Elizabeth O'Brien, "The Location and Context of Viking Burials at Kilmainham and Islandbridge, Dublin" in H.B. Clarke, M. Ní Mhaonaigh and R. Ó Floinn (eds), Ireland and Scandinavia in the Early Viking Age (Dublin, 1998).

Elizabeth O'Brien, A tale of two cemeteries in Archaeology Ireland, Vol 9 No 3, Autumn 1995 (The Viking Issue).

John Bradley, Scandinavian rural settlement in Ireland in Archaeology Ireland, Vol 9 No 3, Autumn 1995 (The Viking Issue).

John Sheehan, Silver and gold hoards: Status, wealth and trade in the Viking Age in Archaeology Ireland, Vol 9 No 3, Autumn 1995 (The Viking Issue).

Maurice F. Hurley, The Vikings in Munster - Evidence from Waterford and Cork in Archaeology Ireland, Vol 9 No 3, Autumn 1995 (The Viking Issue).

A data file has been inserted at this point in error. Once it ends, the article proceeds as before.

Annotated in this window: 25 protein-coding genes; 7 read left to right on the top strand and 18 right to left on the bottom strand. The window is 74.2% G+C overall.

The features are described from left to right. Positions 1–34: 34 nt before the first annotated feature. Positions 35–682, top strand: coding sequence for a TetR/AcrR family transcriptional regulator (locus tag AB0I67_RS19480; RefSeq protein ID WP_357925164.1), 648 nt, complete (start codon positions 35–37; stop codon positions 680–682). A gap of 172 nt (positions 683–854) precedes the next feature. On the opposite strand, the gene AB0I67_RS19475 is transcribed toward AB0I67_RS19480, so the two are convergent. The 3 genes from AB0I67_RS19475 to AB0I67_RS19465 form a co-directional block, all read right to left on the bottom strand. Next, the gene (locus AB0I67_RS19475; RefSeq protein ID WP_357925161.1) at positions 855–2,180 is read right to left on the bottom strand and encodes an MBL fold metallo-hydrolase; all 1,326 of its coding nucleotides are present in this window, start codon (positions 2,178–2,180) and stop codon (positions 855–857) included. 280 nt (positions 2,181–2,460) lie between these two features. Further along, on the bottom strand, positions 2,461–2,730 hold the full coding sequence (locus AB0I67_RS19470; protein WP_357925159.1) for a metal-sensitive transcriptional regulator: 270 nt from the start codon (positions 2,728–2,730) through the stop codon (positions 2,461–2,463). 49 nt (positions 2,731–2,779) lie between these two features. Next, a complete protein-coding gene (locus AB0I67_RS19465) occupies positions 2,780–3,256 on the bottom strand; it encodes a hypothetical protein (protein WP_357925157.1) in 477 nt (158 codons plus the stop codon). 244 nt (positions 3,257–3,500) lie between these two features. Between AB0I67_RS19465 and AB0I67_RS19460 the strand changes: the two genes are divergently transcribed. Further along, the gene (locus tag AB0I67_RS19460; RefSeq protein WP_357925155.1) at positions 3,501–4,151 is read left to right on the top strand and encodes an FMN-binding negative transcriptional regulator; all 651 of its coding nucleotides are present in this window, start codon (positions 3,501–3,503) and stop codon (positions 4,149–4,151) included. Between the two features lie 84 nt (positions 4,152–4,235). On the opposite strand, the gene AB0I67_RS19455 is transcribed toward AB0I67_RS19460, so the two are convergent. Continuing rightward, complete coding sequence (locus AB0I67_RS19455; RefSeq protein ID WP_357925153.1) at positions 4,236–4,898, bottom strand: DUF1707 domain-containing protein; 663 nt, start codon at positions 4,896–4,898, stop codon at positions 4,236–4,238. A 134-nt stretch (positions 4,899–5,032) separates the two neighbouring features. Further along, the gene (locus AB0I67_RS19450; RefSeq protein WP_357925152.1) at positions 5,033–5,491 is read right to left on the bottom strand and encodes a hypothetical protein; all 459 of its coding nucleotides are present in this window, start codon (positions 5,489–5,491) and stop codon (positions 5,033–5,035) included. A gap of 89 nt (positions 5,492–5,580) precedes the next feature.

Charles Doherty, The Vikings in Ireland: a Review in H.B. Clarke, M. Ní Mhaonaigh and R. Ó Floinn (eds), Ireland and Scandinavia in the Early Viking Age (Dublin, 1998).

Raghnall Ó Floinn, The Archaeology of the Early Viking Age in Ireland in Clarke, H.B., Ní Mhaonaigh, M., Ó Floinn, R. (eds) Ireland and Scandinavia in the Early Viking Age (Dublin, 1998)

M. Ryan et al., "Six silver finds of the Viking period from the vicinity of Lough Ennell, Co. Westmeath", Peritia, 3 (1984), pp 334-81.

J. Bradley, "The interpretation of Scandinavian settlement in Ireland", in J. Bradley (ed), Settlement and Society in Medieval Ireland: Studies presented to F.X. Martin (Kilkenny, 1988).

Updated July 2000 by the Viking Network